Who’s responsible for association culture? The association staff, or its membership?
[Association culture? Here’s a definition by Jamie Notter.] “Organizational culture is the collection of words, actions, thoughts, and ‘stuff’ that clarifies and reinforces what a company truly values.” —Jamie Notter, Definition of Organizational Culture
To explore this question, let’s be clear about which culture we’re talking. I view an association as a group of people with a shared mission, the organizational incarnation of a community of practice. Every association has an internal culture, formed by its staff, while existing in an external culture, its members’ relationships with each other and the industry or realm they inhabit.
In a dynamic association, these two cultures constantly interact with, inform, and influence each other. This leads us to the question.
Who’s responsible for external association culture?
Is it an association’s staff, or its membership? At first glance, internal association culture is the direct responsibility of its staff, usually steered by the board, which (hopefully) includes and represents members.
But who’s responsible for external association culture, which determines how members learn from and work with each other, and how the association impacts and influences the wider world?
“It might be collaborative or it might be competitive. It might value academic accomplishment or it might value real-world experience. It might embrace diversity or it might fear it. Whatever your members’ culture might be, it’s there.” —Joe Rominiecki, Where membership and culture meet
Later in the same article, Joe says:
“If any player has the position and influence to change the culture in an entire industry, it’s an association, because that’s exactly the sort of change an association is designed to do.
I think the primary purpose of an association is not to change “external culture”—i.e. the culture of its collective members—but rather to support and strengthen the culture. If you see associations as multi-purpose tools for communities of practice, then it’s the community itself that determines what kind of supporting and strengthening capabilities the association builds into its toolkit.
The internal culture then becomes the way in which the association structures and organizes itself to best support the external culture embodied in its membership.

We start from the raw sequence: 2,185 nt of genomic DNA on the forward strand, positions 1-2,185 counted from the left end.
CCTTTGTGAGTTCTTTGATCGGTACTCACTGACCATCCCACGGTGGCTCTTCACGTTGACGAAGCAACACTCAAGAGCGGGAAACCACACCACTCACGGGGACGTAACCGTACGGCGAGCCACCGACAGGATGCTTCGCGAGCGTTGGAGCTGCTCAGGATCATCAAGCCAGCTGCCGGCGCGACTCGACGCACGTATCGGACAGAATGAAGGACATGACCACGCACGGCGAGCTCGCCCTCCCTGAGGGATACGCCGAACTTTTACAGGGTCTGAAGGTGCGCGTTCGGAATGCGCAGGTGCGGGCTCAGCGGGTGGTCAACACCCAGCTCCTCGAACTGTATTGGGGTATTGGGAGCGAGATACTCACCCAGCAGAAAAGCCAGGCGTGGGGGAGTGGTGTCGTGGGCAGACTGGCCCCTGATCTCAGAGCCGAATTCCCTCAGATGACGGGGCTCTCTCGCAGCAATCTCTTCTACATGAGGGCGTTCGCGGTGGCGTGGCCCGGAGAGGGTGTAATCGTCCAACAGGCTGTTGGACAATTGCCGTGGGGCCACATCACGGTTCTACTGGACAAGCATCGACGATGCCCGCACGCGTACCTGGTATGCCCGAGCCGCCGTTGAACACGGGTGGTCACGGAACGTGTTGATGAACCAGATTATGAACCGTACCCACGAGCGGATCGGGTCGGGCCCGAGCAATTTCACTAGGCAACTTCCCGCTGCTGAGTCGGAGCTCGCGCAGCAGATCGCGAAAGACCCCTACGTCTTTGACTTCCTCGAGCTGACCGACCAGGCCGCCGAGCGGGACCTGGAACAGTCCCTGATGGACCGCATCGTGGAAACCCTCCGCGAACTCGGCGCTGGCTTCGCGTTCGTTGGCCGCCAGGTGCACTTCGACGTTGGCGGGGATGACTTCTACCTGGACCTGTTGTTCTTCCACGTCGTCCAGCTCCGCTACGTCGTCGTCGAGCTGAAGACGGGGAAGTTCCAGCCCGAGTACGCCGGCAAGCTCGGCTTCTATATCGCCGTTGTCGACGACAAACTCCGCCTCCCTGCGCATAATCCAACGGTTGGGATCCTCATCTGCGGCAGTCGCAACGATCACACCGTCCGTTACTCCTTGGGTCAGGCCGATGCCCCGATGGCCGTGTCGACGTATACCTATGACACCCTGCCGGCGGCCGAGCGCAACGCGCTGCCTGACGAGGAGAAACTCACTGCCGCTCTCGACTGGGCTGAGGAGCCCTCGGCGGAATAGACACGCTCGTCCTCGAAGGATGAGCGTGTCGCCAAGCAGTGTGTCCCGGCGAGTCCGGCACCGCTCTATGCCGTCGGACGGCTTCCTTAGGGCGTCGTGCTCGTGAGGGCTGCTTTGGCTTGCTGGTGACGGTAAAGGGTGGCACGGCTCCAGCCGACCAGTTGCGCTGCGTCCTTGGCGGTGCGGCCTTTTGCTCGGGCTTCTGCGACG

Healthy external association culture
I’ve consulted with hundreds of associations over the last three decades, have served on numerous boards, and been a member of many non-profits. In my experience, healthy associations foster continual conversations between staff and members. These conversations develop the association in response to the wants and needs of the membership, the resources available to the association, and the pressures and challenges posed by the association’s commitment to its mission in the context of its changing external environment.
Such conversations can involve questions like:
What should the association be doing that it isn’t (or what should it do less of)?
How political should the association be?
How much member and societal education should the association provide or support, and what kind?
What useful things can and/or should the association do that individual members can’t and/or won’t?
There are no “right” answers to such questions. What’s important is that association culture allows and expects staff and members to ask them. And, of course, that there are mechanisms in place to:
Support the resulting conversations; and
Create appropriate organizational and programmatic changes when needed.
The devolution of responsibility from association members to staff
Finally, we get to the title question asked by this post: Does your association’s tail wag your membership’s dog? One unfortunate trend I sometimes see, especially with larger associations, is that responsibility for the external culture swings towards the staff at the expense of the membership. This is understandable. As associations grow, individual members tend to assume that the association leadership will “handle” the external cultural issues. (“Hey, I’ve got a business to run! That’s what my association’s staff gets paid to do!”) But that doesn’t mean that the staff should take over this important responsibility.